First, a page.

Stand beside the tree and behind your saw, with your chainsaw positioned to begin cutting the top cut of the notch aiming the sights in the direction you want to fall the tree. The felling sights are raised ridges, indentations or black lines and are located on the top and both sides of the saw body on most professional model chainsaws. Wherever these sights are pointing when cutting the notch should indicate the direction the tree should start to fall. (NOTE: many factors dictate where a tree will fall and an aimed notch does not guarantee the tree will fall in that direction.)
Make the top cut first, and then the bottom cut of the notch. By doing this you can use the kerf created as a window to know when to stop cutting when making the final cut in order to avoid by-pass or mismatching. It is important to have even alignment where the top and bottom cut meet.
Following these three simple steps can improve your safety and control when felling trees. As often is the case with working with trees, chainsaws and gravity, there is no substitute for hands on practice, coaching, training and education. I always encourage people to attend hands on courses and attend seminars – after all education is a journey. It is my intention to stimulate thought with this article and get fallers to think about why they make the particular notches they make, where the techniques originated and why it developed. I have never seen one tree the same as another so why should we use a notching technique that is the same for every tree. In most cases it makes sense that techniques evolve that are similar and have common trends and that is a good thing. Just remember that repetitive complacency is a silent killer. Avoid mindless routine, challenge yourself daily to think through your work and make adjustments regularly even though they may seem minor. This engages your mind and stimulates learning.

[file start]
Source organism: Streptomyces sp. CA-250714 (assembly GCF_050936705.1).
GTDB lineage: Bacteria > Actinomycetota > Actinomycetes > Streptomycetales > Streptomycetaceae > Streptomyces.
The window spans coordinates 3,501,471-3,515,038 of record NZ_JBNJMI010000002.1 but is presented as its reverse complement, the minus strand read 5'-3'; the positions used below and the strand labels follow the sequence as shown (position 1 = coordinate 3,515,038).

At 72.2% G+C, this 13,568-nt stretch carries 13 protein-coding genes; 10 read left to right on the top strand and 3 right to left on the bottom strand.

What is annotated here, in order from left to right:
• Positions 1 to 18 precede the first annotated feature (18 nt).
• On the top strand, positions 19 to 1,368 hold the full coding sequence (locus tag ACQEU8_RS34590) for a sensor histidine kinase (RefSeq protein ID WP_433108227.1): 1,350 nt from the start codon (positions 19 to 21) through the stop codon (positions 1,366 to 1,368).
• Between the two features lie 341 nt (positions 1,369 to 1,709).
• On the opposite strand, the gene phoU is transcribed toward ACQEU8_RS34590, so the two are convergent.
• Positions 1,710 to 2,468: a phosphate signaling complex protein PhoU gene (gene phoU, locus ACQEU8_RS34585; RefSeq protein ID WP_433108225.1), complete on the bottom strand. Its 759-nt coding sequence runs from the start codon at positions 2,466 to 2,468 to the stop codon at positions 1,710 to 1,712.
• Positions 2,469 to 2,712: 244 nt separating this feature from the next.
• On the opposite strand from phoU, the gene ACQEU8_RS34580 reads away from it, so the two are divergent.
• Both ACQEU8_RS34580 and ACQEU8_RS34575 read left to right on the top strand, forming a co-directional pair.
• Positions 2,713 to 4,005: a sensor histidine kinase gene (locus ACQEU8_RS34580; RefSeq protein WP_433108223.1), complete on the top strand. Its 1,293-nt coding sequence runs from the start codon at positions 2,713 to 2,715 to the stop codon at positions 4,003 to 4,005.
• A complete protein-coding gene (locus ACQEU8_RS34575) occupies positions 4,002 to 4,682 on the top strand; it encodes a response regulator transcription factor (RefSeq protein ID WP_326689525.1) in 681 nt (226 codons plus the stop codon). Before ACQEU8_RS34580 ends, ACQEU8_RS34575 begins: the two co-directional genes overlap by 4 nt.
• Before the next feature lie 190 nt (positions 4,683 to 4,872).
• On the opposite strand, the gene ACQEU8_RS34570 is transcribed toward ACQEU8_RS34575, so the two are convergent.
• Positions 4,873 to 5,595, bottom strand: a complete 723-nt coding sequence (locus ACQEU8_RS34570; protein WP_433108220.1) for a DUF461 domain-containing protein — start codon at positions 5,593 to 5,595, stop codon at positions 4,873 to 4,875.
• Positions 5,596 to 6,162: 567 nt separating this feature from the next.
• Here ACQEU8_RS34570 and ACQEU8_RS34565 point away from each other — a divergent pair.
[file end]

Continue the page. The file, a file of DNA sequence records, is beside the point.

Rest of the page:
In closing I want to tell you the name of this notching technique; it is called ‘the open face notch’, I think the name in this case says a lot, ‘open face, open mind’.
In my next article I will explain how the back-cut and hinge work together with the notch.
By Dwayne Neustaeter
Having a clearly identified and prepared escape route is one of the most important parts of any felling plan. Statistics show that a well-planned and utilized escape plan has a significant impact on your personal safety. Accident and fatality reports also reveal some useful information regarding workers injured when falling trees.
People falling trees have learned over the years that the area directly on either side or directly behind the tree is very dangerous. This is because branches, tops and trunk sections often fall near the base of a falling tree.
One type of falling mishap, know as a barber chair, is particularly dangerous. A barber chair occurs when a tree being felled delaminates vertically before the hinge is cut thin enough to bend. The term refers to the sliding action of the old style barber chair that positioned patrons in a head down, feet up position so the barber could more easily shave with the straight razor.
In falling, a barber chair occurs when using conventional back-cuts where the hinge is formed by cutting the wood from the back of the tree towards the hinge. As the saw severs the more resilient sapwood fibres typically found in the outer rings of a tree, the more brittle heartwood must resist the bending load. In cases of heavy forward lean and in older trees, this can result in the hinge wood splitting upwards as the tree falls. When the tree top contacts the ground the section of tree that has split upwards crushes either the remaining wood column straight backwards or the split standing section tears and rolls off to either side. In either case, the best place to be is away and at an angle.
Another compelling justification for the escape route is that while a tree is being cut, vibrations sent up through the entire tree can cause branches and tops to loosen. This vibration dislodges branches, where the sway from wind will not. As a tree begins to fall the force of gravity acting on it changes as well and a branch or dead top that is hung up for many years will suddenly dislodge during the first several seconds the tree is falling. These loosened limbs and tops fall generally within a few feet of the base. Trees that have dead tops or dead branches often referred to as widow makers for this very reason, because many a tree faller has been struck or killed.